New EU border fingerprint checks could ruin British summer getaway next year, Dover boss warns

New EU border fingerprint checks could ruin British families’ summer getaway next year – with Dover especially-badly hit, the port’s boss has warned

  • EU biometric system will be in place for travellers entering the bloc from May 
  • Each passenger will have to take a facial image and provide fingerprints
  • Dover chiefs warn it will cause ‘significant and continued disruption’

New EU border fingerprint checks could wreak havoc on British families trying to get away for next year’s summer holidays, the Port of Dover has warned.

The new system of biometric checks could cause ‘significant and continued disruption for a very long time’ at the port, its chief executive Doug Bannister said.

The dire warnings come after a summer of travel mayhem due to a shortage of French border workers, with some failing to even turn up to work.

New EU border fingerprint checks could wreak havoc on British families trying to get away for next year's summer holidays, the Port of Dover has warned. Pictured: cars queue at the port in July

New EU border fingerprint checks could wreak havoc on British families trying to get away for next year’s summer holidays, the Port of Dover has warned. Pictured: cars queue at the port in July

Britons travelling to the bloc will now have to apply for a three-year travel authorisation document under the Entry-Exit System (EES).

But each time they try to cross into the continent, travellers will have to show a facial image and provide four fingerprints.

Personal data including first name, surname, date of birth, nationality, sex, travel document and the three-letter country code must all be required, with only children under 12 exempt. 

The new rules apply for ports, airports and other border checkpoints for travellers entering from outside the EU, but Dover and the Eurostar are likely to see the biggest queues.

Dover chiefs say passengers without an EU passport could take as long as 10 minutes per vehicle to check, compared to the current 90-second average it takes to wave cars through. 

Each time they try to cross into the continent, travellers will have to show a facial image and provide four fingerprints (file image)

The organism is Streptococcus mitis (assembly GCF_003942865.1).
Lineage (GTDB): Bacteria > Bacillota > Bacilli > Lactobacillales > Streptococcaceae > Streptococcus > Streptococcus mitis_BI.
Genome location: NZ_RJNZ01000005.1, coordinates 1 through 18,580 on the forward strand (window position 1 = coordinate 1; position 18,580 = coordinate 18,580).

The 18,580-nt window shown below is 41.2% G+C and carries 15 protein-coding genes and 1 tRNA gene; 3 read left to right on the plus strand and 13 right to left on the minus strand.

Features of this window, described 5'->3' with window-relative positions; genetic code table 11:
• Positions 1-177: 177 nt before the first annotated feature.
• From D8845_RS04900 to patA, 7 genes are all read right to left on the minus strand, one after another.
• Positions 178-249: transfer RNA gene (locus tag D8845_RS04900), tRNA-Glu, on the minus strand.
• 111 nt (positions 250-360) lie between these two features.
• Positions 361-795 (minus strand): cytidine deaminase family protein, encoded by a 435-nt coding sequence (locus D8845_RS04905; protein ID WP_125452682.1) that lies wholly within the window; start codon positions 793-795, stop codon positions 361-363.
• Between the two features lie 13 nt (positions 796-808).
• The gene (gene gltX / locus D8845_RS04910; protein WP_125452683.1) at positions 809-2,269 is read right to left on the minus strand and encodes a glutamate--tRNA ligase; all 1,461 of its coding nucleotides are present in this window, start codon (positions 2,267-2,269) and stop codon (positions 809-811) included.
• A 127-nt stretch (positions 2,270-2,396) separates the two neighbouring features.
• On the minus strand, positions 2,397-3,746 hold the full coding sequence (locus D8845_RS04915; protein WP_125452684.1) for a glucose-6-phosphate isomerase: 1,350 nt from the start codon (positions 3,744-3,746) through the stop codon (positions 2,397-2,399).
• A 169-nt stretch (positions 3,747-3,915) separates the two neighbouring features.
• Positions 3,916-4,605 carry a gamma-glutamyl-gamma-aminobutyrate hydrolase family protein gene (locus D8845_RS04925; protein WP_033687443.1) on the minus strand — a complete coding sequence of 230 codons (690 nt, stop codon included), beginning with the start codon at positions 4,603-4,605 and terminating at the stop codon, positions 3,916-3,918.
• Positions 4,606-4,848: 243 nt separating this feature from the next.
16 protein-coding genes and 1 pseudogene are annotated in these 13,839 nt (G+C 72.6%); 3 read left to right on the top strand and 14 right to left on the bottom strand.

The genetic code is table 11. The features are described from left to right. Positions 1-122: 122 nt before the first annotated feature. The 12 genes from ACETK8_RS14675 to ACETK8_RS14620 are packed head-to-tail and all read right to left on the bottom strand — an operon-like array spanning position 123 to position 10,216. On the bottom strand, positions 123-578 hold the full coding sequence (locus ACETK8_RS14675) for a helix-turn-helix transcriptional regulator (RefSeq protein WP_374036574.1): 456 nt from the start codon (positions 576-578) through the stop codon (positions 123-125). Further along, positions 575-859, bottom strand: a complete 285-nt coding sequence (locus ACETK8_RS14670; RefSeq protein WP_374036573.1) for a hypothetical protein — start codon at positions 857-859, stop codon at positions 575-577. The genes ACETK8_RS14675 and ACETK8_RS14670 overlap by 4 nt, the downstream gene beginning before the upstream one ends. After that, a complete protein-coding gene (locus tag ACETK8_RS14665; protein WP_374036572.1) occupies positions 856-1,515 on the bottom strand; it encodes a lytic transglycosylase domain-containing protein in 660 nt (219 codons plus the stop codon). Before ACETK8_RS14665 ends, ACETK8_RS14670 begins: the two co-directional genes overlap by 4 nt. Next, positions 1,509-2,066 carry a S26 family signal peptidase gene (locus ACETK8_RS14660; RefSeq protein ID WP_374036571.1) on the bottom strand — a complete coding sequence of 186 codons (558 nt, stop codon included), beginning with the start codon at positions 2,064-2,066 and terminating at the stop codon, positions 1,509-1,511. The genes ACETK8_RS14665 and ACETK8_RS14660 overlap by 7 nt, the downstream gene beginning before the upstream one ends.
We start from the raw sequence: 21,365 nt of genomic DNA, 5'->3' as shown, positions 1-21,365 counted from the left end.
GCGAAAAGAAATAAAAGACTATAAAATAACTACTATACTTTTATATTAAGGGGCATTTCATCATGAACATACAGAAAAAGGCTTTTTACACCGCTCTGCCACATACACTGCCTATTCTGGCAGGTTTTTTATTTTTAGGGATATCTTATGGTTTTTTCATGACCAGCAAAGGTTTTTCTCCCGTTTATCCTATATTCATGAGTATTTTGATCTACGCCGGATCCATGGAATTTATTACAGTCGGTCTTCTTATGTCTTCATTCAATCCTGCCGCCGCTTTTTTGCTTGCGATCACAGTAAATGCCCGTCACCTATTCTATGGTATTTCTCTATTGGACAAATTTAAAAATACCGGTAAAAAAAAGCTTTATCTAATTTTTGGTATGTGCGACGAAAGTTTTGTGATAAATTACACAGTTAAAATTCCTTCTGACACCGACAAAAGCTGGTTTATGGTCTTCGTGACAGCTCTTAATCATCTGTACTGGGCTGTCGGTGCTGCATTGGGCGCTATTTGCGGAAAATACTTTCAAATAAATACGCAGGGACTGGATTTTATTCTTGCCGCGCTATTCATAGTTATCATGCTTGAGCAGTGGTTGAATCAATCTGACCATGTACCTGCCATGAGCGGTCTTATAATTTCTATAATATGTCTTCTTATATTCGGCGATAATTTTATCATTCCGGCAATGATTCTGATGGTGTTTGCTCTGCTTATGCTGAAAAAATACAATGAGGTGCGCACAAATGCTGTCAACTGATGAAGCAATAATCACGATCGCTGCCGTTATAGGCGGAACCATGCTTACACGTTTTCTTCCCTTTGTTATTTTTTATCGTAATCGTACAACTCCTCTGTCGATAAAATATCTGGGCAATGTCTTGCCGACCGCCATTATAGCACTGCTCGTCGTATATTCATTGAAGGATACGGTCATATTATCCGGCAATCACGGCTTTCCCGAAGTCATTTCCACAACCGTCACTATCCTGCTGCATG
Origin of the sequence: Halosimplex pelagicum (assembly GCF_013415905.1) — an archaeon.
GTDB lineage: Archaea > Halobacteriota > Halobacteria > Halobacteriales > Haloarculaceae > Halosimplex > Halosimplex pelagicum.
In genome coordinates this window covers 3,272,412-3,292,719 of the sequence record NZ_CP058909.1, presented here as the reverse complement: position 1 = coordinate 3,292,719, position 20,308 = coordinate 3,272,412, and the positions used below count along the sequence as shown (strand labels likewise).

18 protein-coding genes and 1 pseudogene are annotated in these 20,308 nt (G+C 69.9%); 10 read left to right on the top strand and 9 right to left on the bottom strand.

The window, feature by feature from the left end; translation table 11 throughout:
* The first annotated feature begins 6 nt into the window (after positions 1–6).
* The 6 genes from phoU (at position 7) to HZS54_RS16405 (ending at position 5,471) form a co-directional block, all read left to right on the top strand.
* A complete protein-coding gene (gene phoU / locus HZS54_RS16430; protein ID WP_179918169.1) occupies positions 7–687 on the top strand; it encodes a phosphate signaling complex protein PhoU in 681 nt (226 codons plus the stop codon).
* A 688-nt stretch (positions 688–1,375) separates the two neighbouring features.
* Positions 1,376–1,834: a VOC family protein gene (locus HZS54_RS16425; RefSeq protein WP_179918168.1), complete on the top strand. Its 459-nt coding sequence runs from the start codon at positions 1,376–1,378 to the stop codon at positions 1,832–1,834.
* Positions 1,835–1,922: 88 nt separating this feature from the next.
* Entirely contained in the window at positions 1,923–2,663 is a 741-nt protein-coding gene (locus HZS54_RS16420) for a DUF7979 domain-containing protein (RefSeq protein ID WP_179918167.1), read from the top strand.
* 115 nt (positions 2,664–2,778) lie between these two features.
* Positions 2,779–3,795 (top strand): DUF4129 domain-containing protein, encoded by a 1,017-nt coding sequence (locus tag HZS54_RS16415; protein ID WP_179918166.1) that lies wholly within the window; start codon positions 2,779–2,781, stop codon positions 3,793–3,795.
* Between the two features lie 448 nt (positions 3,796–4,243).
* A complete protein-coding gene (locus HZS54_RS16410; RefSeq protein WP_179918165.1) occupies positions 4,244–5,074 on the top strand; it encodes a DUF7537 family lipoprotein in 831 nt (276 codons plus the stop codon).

Each time they try to cross into the continent, travellers will have to show a facial image and provide four fingerprints (file image)

Logistics UK warned the new system could lead to 19-mile tailbacks in Kent and scenes of gridlock far worse than those experienced this year. 

The new system is effective from May after it was delayed for a year. 

Mr Bannister told MPs on the transport select committee yesterday that no tests or trials have been carried out for the new rules.

He said: ‘It’s going to have a higher impact on families wishing to go abroad next summer.

‘We’ve heard that there could be some technology that is sort of an iPad with handholds to register the fingerprints. But we haven’t trialled it. How do you pass that around a car? What happens if you’ve got a child asleep in the backseat?

The dire warnings come after a summer of travel mayhem due to a shortage of French border workers, with some failing to even turn up to work

The dire warnings come after a summer of travel mayhem due to a shortage of French border workers, with some failing to even turn up to work

‘What if it’s a dark stormy night and the lighting is inappropriate? We haven’t tested all of that.’

He added: ‘We need to see what the technology is going to be, we need a sufficient amount of time to trial, test and train to use that technology before implementation.’

Trials are set to begin this month in Calais and Mr Bannister has been invited to attend but the port has not been given any other details of the scheme. 

Asked at the committee what passengers will have to do, he said: ‘I know activity is ongoing but, as I sit in front of the panel today, we don’t have that answer.’

The system is similar to the one used in the US where tourists must provide personal information that is checked against databased before granting approval.

Mr Bannister said: ‘If [new checks] come in in the worst possible way we fear they will, it is going to have significant and continued disruption for a very long time.’

Committee chairman Huw Merriman said it was ‘bizarre and unacceptable’ that tests or trials have not taken place. 

source: dailymail.co.uk